ETFs For Rising Consumer Debt

According to The New York Federal Reserve, consumer debt is at record highs.

At the end of 2022, U.S. consumer debt across all categories totaled $16.9 trillion. That was an increase of $1.3 trillion from one year ago. What's more alarming is that in 2019, the total U.S. consumer debt was $14.14 trillion.

So, while higher interest rates likely fueled some of the increase from 2021 to 2022, increasing consumer debt had occurred even before the Federal Reserve began its rate hikes.

What is concerning about the increasing consumer debt is what it says about the future of our economy. In 2017, the International Monetary Fund released a report that showed a correlation between rising consumer debt and the economy's health. The IMF concluded that rising consumer debt was good for the economy in the short term.

For example, the more consumers take out auto loans, the more the automotive industry, from the auto parts manufacturers to the big auto manufacturers to even the auto dealers, will experience an increase in labor needs. This increase reduces unemployment, which increases overall economic activity and spurs the economy.

Consumer debt rises related to the housing industry have the same effect but on an even larger scale. It's been reported that for every new home built in the U.S., 1.5 new jobs are created.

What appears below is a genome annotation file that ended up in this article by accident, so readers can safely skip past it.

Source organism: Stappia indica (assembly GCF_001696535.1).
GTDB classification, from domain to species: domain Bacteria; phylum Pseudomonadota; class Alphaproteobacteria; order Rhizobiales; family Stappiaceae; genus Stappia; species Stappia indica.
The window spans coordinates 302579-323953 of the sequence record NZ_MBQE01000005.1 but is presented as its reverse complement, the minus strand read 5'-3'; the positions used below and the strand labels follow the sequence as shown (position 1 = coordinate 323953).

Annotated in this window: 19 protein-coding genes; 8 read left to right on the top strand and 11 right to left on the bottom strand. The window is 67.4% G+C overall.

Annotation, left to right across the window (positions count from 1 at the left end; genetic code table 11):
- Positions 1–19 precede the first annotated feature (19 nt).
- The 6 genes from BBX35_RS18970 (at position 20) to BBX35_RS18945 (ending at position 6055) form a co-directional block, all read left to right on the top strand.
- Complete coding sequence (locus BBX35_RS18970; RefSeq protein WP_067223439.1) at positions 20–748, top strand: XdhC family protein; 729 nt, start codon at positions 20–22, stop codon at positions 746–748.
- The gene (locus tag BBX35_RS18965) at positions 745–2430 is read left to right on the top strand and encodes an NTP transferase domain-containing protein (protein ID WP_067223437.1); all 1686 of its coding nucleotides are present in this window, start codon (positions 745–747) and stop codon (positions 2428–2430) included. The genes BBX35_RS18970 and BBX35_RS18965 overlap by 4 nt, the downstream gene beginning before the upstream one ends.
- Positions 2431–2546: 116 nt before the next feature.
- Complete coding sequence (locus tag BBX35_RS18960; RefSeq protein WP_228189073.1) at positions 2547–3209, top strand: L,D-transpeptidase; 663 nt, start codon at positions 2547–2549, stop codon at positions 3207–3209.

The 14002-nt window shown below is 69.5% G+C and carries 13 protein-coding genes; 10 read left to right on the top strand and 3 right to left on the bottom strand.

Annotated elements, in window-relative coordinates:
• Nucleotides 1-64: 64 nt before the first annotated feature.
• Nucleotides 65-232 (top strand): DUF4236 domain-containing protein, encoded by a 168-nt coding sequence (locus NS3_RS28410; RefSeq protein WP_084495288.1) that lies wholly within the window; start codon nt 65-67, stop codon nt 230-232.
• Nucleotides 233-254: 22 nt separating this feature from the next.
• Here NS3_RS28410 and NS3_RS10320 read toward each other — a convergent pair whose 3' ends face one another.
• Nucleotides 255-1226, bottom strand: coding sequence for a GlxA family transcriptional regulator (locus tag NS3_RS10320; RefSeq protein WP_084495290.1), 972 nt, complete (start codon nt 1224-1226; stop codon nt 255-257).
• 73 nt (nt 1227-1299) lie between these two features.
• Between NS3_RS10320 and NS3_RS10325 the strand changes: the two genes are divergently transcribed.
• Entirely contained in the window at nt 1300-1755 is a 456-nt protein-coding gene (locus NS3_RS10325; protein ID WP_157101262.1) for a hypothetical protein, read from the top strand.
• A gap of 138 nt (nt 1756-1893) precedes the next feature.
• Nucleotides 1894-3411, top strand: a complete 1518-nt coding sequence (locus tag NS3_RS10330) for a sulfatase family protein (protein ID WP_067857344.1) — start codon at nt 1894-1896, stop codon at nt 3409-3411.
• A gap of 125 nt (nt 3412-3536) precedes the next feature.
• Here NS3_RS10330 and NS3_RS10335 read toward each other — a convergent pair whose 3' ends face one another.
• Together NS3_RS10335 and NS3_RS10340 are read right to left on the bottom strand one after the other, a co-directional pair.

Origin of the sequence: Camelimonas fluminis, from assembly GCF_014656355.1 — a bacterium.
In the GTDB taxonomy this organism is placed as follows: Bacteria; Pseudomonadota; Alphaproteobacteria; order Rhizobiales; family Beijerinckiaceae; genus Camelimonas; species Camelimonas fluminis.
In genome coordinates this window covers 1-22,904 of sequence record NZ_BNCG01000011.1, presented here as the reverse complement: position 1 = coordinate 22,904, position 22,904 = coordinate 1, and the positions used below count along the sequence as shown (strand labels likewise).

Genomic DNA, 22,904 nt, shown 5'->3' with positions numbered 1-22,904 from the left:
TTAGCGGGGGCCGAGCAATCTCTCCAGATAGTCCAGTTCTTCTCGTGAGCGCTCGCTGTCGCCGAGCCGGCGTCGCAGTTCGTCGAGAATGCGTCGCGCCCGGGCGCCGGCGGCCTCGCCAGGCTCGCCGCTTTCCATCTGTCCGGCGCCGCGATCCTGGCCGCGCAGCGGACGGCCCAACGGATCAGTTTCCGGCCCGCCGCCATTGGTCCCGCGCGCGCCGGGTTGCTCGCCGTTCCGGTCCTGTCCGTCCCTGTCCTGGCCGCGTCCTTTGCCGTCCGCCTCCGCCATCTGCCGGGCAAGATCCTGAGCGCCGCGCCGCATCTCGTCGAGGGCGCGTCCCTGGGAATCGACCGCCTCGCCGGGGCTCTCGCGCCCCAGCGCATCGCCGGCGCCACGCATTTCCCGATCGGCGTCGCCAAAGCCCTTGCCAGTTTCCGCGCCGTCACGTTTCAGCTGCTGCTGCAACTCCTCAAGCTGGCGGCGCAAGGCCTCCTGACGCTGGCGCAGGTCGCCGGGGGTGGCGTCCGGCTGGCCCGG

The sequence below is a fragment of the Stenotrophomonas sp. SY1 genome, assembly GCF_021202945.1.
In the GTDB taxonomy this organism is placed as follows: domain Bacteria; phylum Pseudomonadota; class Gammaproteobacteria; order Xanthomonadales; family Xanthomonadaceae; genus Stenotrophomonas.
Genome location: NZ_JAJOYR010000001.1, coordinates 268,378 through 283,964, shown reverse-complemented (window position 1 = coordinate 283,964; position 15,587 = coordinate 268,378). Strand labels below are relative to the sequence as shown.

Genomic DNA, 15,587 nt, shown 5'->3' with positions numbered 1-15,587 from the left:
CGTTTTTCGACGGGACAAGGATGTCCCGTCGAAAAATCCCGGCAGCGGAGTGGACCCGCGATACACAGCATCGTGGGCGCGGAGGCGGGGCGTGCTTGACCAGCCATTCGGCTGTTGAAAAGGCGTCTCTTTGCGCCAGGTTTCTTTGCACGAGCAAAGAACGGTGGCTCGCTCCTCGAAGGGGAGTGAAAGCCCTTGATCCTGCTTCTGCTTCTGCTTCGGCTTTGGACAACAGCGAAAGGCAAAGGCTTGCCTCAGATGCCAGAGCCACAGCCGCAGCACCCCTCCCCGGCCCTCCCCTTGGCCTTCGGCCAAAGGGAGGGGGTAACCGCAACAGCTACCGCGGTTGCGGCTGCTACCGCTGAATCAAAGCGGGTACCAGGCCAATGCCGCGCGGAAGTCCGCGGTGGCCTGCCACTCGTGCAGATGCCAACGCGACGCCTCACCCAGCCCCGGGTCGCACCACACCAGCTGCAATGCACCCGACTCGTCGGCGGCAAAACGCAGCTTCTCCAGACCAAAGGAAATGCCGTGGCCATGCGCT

The IMF study clearly says that while consumer debt is increasing, there are economic benefits. But, in three to five years, those positive effects are reversed. The report states that growth is slower than it would have been if the debt had not increased, and more importantly, the odds of a financial crisis increased.

The IMF went into detail about how much consumer debt needs to grow in order to raise the likelihood of a financial crisis. Their calculations indicate that a five percent increase in the ratio of household debt to the gross domestic product over a three-year period forecasts a 1.25 percentage point decline in inflation-adjusted growth three years in the future. Continue reading "ETFs For Rising Consumer Debt"

Get Ready to Profit from the "Return of the Consumer"

After a stunning 15% surge since mid-November, the market has struggled in the past month, trading up and down in a tight 1% band. Problems in Europe have reignited and many on Wall Street are expecting consumer spending to weaken during the rest of the year. It is all making the case for a bull market very difficult, except for a key report the U.S. Federal Reserve recently released.

I am not talking about the Fed's stance on interest rates, or whether it will maintain record bond purchases. This report is even more important because it concerns the driver to 70% of the nation's economy and, despite current bad news, it's pointing straight up.

But first, a bit of background... Continue reading "Get Ready to Profit from the "Return of the Consumer""